7. Heatman

    Heatman Active Member

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    I read this and started laughing immediately because it's practically what is obtainable in most kids, especially toddlers. They have a way of making you give them things just because they are little and so adorable, but try asking them to give some of what you just gave them, it's either they hide it behind their backs or start crying immediately that you wanted to take what's theirs.

    I think it takes a while before they start realizing it's normal to share things with others. In fact, if your kids have difficulty in giving, just don't force it as they grow, they would understand the art of giving and receiving as well.
     
  8. Holmes22

    Holmes22 Active Member

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    This is one where you can never really start too early, and often times you may not even have to teach it. One of the best parts of when I used to work with kids was seeing them like to share. Some of them anyways, and then there were others.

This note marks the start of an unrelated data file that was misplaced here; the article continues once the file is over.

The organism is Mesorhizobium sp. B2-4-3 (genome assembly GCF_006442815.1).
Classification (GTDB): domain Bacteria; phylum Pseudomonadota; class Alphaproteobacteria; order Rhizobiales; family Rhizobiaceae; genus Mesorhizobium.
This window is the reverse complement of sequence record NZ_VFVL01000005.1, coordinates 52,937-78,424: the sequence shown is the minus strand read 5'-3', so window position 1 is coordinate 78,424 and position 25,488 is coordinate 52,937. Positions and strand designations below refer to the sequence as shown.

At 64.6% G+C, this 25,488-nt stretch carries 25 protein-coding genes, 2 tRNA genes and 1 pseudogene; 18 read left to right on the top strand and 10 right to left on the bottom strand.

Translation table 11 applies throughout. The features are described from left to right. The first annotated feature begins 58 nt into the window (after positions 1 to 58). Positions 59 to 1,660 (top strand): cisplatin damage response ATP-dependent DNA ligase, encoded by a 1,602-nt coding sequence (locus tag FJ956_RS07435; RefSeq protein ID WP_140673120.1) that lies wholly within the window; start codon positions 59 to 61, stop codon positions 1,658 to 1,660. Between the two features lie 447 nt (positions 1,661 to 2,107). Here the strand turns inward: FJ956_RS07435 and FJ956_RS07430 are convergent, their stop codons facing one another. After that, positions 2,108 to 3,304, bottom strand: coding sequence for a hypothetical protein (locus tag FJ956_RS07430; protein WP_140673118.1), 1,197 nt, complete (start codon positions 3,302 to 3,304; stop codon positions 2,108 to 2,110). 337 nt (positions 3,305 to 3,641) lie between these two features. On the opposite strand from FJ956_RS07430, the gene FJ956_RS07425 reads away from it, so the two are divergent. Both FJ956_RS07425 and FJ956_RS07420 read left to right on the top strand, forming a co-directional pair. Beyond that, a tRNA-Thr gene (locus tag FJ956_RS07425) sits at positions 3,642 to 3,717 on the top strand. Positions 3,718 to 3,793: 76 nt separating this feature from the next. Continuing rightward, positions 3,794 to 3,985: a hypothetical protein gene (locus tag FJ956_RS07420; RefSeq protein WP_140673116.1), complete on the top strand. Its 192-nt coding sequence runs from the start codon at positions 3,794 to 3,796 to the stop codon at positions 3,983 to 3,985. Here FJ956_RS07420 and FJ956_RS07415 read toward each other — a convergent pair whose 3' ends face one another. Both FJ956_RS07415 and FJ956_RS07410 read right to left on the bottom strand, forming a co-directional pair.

9. remnant

    remnant Member

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    Its not hard to teach generosity to toddlers at their age. A story is told to children where I come from. There were 3 kids one belonging to a parent who had two bananas to give them. Of course, one was going to miss. She maneuvered sound this by giving each of the other children a whole banana and told them to give a half to her kid. And everybody won!
     
  10. nangk08

    nangk08 Active Member

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    I like this story and it is an ideal situation where the kids learn to share their stuff with others. When we teach our children to share things, we must also talk to them about the feel-good factor that arises from sharing things with others. I also feel that children majorly learn things from their parents so they should also see their own parents giving and sharing things with others.